The Stone City

Words Made to Last

Thursday, November 23, 2006

Invisible Man

To begin, consider Robert Caro's descriptions in The Power Broker of the influence of image in reporting, made plain from his examination of the case of Robert Moses. Mr. Moses's often underhanded tactics had been overlooked by the New York press for thirty years, and the falsehoods common in his press releases had been passed unchecked to a public with no way of detecting them. The media's own inertia gave this image a self-perpetuating momentum of its own. Even when scandals broke into the press, the image hampered their investigation:
There had still been many editors and reporters unwilling to face the falseness [sic] of the image they had helped create. There had still been newspapers -- most notably, of course, the Times -- that had shrunk back from the investigations into Title I....
The media's new awareness was particularly significant because it is so strongly influenced by the images that are its own creation. For years, articles about Robert Moses had been researched, written and played in the light of the image of Robert Moses as hero.
[Emphasis mine.] These errors did not arise from any media bias, but from the fact that journalists are a fairly closed group of not very bright people who share many common beliefs. Their preconceptions, which generally agree with those of their associates, are reinforced every time they read the paper. Inconvenient truths are dismissed due to confirmation bias; unexpected facts have a hard time reaching the public.

With this in mind, consider the current press image of Barack Obama. I have no reason to believe ill of him; but I have little information. All I know about Mr. Obama is what I read in the papers; which is to say, all I know is the image. And that is all I will ever know.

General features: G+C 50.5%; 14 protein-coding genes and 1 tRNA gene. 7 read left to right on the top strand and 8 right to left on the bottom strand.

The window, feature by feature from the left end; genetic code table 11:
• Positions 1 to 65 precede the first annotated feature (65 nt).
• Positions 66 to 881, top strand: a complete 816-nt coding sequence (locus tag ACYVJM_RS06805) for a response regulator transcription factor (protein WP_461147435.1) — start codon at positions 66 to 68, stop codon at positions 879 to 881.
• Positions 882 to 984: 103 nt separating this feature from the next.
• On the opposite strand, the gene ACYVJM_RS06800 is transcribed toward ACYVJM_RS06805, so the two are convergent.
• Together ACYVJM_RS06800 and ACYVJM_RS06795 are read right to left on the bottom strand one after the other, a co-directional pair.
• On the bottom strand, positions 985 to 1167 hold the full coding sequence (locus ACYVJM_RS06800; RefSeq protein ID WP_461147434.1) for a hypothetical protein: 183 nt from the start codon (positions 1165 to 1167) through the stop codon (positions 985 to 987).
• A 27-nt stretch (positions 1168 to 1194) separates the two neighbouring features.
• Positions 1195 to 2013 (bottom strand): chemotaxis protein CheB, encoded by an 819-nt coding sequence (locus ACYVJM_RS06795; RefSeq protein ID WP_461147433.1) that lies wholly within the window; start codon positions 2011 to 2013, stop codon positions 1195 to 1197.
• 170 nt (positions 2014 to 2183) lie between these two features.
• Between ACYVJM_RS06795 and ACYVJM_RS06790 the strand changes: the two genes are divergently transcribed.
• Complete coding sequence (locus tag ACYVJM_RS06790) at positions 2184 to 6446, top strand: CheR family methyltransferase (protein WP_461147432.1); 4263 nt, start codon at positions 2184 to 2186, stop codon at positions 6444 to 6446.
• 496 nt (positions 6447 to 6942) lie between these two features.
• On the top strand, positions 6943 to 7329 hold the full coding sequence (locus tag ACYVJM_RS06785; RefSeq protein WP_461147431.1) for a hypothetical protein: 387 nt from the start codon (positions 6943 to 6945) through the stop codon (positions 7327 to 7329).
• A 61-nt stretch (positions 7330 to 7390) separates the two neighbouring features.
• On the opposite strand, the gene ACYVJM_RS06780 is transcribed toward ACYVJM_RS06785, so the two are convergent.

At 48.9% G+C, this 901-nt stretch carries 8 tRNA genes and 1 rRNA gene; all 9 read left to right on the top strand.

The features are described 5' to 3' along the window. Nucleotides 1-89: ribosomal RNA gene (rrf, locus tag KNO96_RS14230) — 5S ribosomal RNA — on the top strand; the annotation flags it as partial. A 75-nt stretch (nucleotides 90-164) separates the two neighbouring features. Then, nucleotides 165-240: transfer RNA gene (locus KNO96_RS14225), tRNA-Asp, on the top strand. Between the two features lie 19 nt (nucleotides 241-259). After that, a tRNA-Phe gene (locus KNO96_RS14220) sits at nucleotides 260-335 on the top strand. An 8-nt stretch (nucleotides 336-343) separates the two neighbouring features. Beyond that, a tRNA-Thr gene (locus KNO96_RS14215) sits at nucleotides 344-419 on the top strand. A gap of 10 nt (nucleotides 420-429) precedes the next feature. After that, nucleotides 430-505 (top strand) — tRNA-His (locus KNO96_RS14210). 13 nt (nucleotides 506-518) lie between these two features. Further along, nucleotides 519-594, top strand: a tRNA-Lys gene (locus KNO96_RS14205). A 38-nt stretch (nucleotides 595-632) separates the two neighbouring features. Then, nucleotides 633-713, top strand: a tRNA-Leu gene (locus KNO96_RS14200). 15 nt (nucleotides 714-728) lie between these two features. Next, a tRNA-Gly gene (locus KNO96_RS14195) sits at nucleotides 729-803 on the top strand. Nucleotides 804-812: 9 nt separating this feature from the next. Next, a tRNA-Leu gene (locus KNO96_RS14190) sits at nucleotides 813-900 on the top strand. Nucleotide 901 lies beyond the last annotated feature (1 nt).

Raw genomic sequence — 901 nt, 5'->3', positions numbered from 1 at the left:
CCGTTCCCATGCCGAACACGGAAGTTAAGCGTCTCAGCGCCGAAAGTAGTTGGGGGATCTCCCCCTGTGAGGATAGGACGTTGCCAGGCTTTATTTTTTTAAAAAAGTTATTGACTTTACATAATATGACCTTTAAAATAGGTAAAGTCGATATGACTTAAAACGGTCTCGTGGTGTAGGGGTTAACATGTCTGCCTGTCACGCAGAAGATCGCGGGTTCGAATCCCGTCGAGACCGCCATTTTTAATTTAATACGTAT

The press narrative of Mr. Obama's character is now established. Facts which do not fit will be passed over by researchers, or questioned at every level of the editing process, making them very unlikely to percolate into public view. Instead, we will be given reinforcement of the narrative, presented as "news" just as if it, in fact, contained something new. We will be told nothing, and then reminded how much we have been told.


Kevin Drum discovers the Starship Troopers argument (see these comments), and presents it with his customary clarity.

There is also an interesting turn of phrase in the Lawrence O'Donnell post Mr. Drum debunks:

Just like George Bush, Bill Clinton, and Dick Cheney, we are all combat cowards.
For symmetry, of course, the name of Al Gore should be added to that list.  But Mr. Gore's career, unlike Mr. Clinton's, just might not be spent; and Mr. O'Donnell cannot bring himself to criticize a live Democrat.

Duncan Black's commentary on Mr. O'Donnell's post is limited to "heh-indeedy" [sic].

[Cross-posted from Chequer-Board.]

Tuesday, November 21, 2006


A headline in the San Francisco Chronicle:
Pelosi's all smiles through a rough House transition
This would be news if Mrs. Pelosi's features remained capable of assuming any other expression.

Private Enterprise

After years of declining standards, government-enforced unselectivity, and determined dumbing down of exams, Britain's independent schools are joining with Cambridge to do something about it:
Eton is among at least 100 leading independent schools to have shown strong interest in the Pre-U. Others include Harrow, Dulwich College, Winchester and Charterhouse.

But there are fears of the creation of a two-tier examination system for rich and poor pupils, with independent schools opting for the Pre-U and state schools remaining with the discredited A-level system.

Graham Able, Master of Dulwich College, who is on a steering group advising on the Pre-U, said the diploma would better prepare pupils for university....

Barnaby Lenon, Head Master of Harrow, said that A levels were flawed because too many pupils got top grades, examiners made too many mistakes when marking and coursework was vulnerable to cheats.

Tuition at English universities, including "Oxbridge" [Oxford and Cambridge, collectively], has historically been free [i.e., paid by the state] for British nationals. The state tuition payments have been set at the same level for all universities. Within the past decade, Oxbridge and other universities with something to sell have been allowed to institute "top-up fees" which are limited by law to 3000 GBP [5700 USD, but with the purchasing power of about 3600] per year. The Government has made clear that fees beyond this will be punished by the withdrawal of the government tuition subsidy. Cambridge, which is at this point financially and academically stronger than Oxford, has debated making the change anyway, but so far has not.